Category Archives: 2011 Texas Invasive Plant Conference

Dr. Damon Waitt predicts the next big invasive species to threaten Texas rangelands

Last year, Dr. Damon Waitt predicted the onslaught of Bastard Cabbage, an invasive species with mustard flowers that overran our Texas Wildflowers. With my latest interview with Dr. Waitt, you can learn more about Yellow Star-Thistle, the next big invasive species to threaten our Texas pastures, roadsides, and rangelands.

Dr. Waitt is a Senior Botanist and Director of the Native Plant Information Network at the Lady Bird Johnson Wildflower Center in Austin, Texas.

I interviewed Dr. Waitt for this video during the Invasive Species Workshop for Citizen Scientists in June 2012 at the Wildflower Center.

It’s been only a few months, but I look much younger in my first video with Dr. Waitt, Advances in the fight against invasive species in Texas, that I filmed during the Texas Invasive Plant and Pest Conference in November 2011.

Learn more about the invasive species that Dr. Waitt has talked about:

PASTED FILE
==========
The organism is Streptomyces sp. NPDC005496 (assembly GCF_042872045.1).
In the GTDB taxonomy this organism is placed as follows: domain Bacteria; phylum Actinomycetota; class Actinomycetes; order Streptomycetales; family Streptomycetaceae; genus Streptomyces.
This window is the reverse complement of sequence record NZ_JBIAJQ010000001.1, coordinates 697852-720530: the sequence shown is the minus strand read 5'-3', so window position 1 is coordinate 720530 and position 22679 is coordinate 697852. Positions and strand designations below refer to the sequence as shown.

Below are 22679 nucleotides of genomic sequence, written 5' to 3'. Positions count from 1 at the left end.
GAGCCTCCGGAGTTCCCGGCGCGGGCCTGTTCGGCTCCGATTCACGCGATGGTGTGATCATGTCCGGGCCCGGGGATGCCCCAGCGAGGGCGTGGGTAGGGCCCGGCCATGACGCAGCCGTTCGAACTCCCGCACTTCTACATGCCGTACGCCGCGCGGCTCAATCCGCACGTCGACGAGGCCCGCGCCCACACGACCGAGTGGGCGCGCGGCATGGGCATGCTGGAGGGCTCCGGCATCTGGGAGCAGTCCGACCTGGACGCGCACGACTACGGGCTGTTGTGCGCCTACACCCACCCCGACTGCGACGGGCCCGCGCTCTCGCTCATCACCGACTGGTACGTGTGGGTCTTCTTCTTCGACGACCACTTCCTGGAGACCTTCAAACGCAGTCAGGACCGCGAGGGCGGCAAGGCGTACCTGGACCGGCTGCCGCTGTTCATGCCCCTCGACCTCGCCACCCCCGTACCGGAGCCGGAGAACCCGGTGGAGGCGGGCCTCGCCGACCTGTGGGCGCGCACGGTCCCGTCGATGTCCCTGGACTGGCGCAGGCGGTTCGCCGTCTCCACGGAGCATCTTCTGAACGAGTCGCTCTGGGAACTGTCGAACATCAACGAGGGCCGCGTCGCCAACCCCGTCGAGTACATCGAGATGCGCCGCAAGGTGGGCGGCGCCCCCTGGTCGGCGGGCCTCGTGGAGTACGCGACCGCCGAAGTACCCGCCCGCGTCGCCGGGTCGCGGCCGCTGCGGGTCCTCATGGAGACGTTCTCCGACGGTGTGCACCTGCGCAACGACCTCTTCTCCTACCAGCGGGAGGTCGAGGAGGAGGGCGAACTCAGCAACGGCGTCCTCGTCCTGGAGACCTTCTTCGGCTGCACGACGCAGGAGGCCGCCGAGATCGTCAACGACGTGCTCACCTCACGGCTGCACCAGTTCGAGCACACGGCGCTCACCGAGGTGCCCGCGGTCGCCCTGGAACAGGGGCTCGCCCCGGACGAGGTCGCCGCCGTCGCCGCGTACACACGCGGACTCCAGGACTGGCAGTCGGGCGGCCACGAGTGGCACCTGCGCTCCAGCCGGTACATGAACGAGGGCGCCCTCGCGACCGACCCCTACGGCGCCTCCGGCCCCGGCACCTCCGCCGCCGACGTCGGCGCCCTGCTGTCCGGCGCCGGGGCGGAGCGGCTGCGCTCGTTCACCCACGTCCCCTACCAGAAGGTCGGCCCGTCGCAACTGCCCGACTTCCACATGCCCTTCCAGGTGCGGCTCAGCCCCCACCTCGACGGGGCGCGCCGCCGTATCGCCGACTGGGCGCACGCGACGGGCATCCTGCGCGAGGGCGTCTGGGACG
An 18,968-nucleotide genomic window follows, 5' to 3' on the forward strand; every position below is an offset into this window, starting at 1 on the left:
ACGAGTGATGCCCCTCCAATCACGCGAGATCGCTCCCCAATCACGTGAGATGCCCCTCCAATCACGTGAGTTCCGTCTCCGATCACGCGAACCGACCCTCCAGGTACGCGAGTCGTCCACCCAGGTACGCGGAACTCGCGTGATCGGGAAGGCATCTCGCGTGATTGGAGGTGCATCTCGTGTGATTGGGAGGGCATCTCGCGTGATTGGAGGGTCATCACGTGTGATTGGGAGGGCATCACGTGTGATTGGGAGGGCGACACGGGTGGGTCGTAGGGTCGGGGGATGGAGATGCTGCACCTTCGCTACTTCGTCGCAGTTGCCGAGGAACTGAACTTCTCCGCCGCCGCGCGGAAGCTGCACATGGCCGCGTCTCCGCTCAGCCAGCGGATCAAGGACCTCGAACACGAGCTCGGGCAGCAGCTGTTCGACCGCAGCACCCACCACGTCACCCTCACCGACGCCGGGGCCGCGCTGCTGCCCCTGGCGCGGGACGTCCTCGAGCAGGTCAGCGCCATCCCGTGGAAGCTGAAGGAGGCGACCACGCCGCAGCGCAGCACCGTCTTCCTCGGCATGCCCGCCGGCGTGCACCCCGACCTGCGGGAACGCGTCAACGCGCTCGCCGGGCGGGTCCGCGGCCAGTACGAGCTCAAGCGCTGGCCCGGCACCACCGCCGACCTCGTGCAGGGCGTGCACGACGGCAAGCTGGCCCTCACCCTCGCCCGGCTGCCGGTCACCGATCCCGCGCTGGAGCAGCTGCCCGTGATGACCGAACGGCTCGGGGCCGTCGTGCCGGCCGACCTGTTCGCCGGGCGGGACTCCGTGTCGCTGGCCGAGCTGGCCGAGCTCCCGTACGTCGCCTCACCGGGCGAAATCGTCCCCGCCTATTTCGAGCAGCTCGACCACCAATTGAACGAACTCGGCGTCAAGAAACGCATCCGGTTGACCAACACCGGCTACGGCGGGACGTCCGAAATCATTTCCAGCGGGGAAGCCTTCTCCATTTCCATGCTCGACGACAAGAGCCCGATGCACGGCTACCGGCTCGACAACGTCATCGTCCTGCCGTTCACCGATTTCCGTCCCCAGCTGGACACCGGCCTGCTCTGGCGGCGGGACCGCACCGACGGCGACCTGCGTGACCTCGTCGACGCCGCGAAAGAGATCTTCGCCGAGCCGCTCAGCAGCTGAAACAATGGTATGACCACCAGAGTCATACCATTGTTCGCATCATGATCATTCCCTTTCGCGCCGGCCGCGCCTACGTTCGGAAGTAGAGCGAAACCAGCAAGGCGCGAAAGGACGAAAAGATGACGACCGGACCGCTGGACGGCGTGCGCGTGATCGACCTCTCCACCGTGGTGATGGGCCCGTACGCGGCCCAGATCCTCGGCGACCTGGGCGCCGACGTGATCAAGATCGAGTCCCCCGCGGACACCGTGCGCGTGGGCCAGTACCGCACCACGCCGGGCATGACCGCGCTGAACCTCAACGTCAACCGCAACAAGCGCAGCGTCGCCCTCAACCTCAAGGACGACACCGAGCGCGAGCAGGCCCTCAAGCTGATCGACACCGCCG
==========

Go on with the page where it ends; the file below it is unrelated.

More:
Your friend,
Ben

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Filed under 2011 Texas Invasive Plant Conference, Bastard Cabbage, Citizen Scientist, Damon Waitt, Invasive Species, Invasive Species Workshop, Invasive Species: Secrets Revealed, Lady Bird Johnson Wildflower Center, Wildflower center, Yellow Star-Thistle

Commander Ben Joins Earth Week Activities at St. Edward’s University


At last year’s Texas Invasive Plant and Pest Conference, I had the opportunity to meet Mr. Mitch Robinson, Education and Land Management Coordinator for Wild Basin Preserve.

He talked with me about how Wild Basin Preserve fends off invasive species, and I was very impressed by his passion for protecting the preserve’s native ecosystem.

We’ve kept in touch since then, and he was so nice to invite me to be part of the Earth Week activities at St. Edward’s University, which were also broadcast on Google+ Hangouts. He was giving a presentation about invasive species on April 19, and he asked me to join him to talk about my experiences battling invasives and teaching others about them.

On the guard against invasives

Mr. Robinson started the event by giving an excellent presentation about invasives including several examples and how they affect our environment. I was especially intrigued by the Giant African Land Snail. Why? Because it’s giant and eats houses!